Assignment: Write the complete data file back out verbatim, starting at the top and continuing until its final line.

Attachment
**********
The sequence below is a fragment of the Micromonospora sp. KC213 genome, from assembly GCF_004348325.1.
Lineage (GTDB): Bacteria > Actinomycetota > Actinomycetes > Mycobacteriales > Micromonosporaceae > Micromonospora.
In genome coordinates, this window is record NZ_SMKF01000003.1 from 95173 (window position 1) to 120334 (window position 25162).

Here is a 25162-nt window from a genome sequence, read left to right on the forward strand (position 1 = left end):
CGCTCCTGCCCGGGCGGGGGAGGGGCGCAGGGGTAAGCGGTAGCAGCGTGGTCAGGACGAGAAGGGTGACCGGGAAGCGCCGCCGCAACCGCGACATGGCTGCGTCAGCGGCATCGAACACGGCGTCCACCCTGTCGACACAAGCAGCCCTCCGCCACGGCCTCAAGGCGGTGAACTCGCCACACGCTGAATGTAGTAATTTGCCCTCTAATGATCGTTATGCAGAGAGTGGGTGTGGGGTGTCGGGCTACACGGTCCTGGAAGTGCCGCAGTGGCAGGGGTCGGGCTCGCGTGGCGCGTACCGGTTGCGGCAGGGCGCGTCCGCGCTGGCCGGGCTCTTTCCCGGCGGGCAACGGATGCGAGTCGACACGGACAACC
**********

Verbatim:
The sequence below is a fragment of the Micromonospora sp. KC213 genome, from assembly GCF_004348325.1.
Lineage (GTDB): Bacteria > Actinomycetota > Actinomycetes > Mycobacteriales > Micromonosporaceae > Micromonospora.
In genome coordinates, this window is record NZ_SMKF01000003.1 from 95173 (window position 1) to 120334 (window position 25162).

Here is a 25162-nt window from a genome sequence, read left to right on the forward strand (position 1 = left end):
CGCTCCTGCCCGGGCGGGGGAGGGGCGCAGGGGTAAGCGGTAGCAGCGTGGTCAGGACGAGAAGGGTGACCGGGAAGCGCCGCCGCAACCGCGACATGGCTGCGTCAGCGGCATCGAACACGGCGTCCACCCTGTCGACACAAGCAGCCCTCCGCCACGGCCTCAAGGCGGTGAACTCGCCACACGCTGAATGTAGTAATTTGCCCTCTAATGATCGTTATGCAGAGAGTGGGTGTGGGGTGTCGGGCTACACGGTCCTGGAAGTGCCGCAGTGGCAGGGGTCGGGCTCGCGTGGCGCGTACCGGTTGCGGCAGGGCGCGTCCGCGCTGGCCGGGCTCTTTCCCGGCGGGCAACGGATGCGAGTCGACACGGACAACC